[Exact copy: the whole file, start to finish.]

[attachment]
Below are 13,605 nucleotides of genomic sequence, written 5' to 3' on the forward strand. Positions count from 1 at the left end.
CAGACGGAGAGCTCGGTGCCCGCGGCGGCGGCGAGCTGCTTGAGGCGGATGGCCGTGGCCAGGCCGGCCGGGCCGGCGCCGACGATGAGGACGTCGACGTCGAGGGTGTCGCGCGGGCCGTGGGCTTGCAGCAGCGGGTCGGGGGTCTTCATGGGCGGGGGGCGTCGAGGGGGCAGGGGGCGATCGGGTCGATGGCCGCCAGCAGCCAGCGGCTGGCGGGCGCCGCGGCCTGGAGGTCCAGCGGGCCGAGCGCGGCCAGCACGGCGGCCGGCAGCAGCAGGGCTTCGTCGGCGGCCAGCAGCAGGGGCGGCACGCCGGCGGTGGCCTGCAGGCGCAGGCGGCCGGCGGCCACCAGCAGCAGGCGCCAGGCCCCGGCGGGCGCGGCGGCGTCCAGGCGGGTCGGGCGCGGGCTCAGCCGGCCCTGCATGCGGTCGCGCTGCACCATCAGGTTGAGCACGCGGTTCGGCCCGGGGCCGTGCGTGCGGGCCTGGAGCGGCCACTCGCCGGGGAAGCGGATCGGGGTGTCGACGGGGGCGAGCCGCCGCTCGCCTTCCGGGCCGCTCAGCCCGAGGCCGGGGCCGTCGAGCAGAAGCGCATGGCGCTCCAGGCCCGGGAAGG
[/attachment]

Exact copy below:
Below are 13,605 nucleotides of genomic sequence, written 5' to 3' on the forward strand. Positions count from 1 at the left end.
CAGACGGAGAGCTCGGTGCCCGCGGCGGCGGCGAGCTGCTTGAGGCGGATGGCCGTGGCCAGGCCGGCCGGGCCGGCGCCGACGATGAGGACGTCGACGTCGAGGGTGTCGCGCGGGCCGTGGGCTTGCAGCAGCGGGTCGGGGGTCTTCATGGGCGGGGGGCGTCGAGGGGGCAGGGGGCGATCGGGTCGATGGCCGCCAGCAGCCAGCGGCTGGCGGGCGCCGCGGCCTGGAGGTCCAGCGGGCCGAGCGCGGCCAGCACGGCGGCCGGCAGCAGCAGGGCTTCGTCGGCGGCCAGCAGCAGGGGCGGCACGCCGGCGGTGGCCTGCAGGCGCAGGCGGCCGGCGGCCACCAGCAGCAGGCGCCAGGCCCCGGCGGGCGCGGCGGCGTCCAGGCGGGTCGGGCGCGGGCTCAGCCGGCCCTGCATGCGGTCGCGCTGCACCATCAGGTTGAGCACGCGGTTCGGCCCGGGGCCGTGCGTGCGGGCCTGGAGCGGCCACTCGCCGGGGAAGCGGATCGGGGTGTCGACGGGGGCGAGCCGCCGCTCGCCTTCCGGGCCGCTCAGCCCGAGGCCGGGGCCGTCGAGCAGAAGCGCATGGCGCTCCAGGCCCGGGAAGG